The foundation of the software runs on Templates, which help you to choose specific presets which then run an analysis of the photo before applying the pre-determined template to your photo. For example, it will take note of people and animals in photos, or scan the scene for landscapes and look for skies. There's even the ability to add atmospheric phenomena such as crepuscular rays and haze to photos.

Photoshop CC

Adobe have included AI-powered filters in Photoshop CC under the guise of "neural filters" but currently there are only two fully functioning AI filters in there, with the rest of the pack being made up with beta filters and a glimpse at things to come

Adobe has placed some AI tools in Photoshop CC, but at the time of writing there are a limited range of fully functioning AI filters at the moment. Adobe calls them "Neural filters" and they can be found under the Filter tab at the top of the window. The two that are there (Skin Smoothing and Style Transfer) work well and are a welcome addition to the editing tool house, but it would be nice to see more. For now, there are beta filters that are apparently still being worked on by Adobe and include some interesting and useful features such as colorizing black and white photos or altering the emotions on faces, but there are also more on the horizon. It would be better for an industry-leading image editor such as Photoshop to have more AI-powered features, considering Skylum's Luminar AI is fully AI-powered and has a relatively cheap one-off purchase. Photoshop CC remains a subscription-only purchase either standalone or as part of another creative bundle.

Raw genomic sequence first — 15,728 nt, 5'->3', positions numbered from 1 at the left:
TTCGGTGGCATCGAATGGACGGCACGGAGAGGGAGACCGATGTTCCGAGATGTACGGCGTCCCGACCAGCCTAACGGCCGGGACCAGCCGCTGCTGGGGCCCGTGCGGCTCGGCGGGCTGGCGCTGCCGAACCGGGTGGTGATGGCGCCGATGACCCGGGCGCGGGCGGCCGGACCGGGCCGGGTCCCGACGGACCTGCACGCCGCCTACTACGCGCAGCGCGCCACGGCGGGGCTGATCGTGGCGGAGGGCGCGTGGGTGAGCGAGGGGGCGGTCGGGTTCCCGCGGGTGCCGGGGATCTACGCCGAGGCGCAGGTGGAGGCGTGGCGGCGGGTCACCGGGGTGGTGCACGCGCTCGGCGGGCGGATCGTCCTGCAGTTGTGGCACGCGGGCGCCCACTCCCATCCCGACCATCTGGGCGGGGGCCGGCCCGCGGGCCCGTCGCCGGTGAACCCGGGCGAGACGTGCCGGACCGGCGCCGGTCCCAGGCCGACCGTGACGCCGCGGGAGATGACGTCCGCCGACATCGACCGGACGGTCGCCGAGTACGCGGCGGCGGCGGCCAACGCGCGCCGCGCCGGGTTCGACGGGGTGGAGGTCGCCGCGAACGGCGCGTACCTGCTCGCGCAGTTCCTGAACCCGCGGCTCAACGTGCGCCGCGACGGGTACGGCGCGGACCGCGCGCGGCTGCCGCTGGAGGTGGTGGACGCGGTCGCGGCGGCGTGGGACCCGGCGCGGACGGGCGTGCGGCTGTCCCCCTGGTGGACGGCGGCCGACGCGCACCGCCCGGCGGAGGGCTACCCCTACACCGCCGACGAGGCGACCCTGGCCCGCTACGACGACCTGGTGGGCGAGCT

PaintShop Pro

Corel has introduced a range of artificial intelligence tools to PaintShop Pro to enhance and improve creative image edits, the new sea-to-sky workspace also helps to correct drone and underwater footage for those thrill-seeking photographers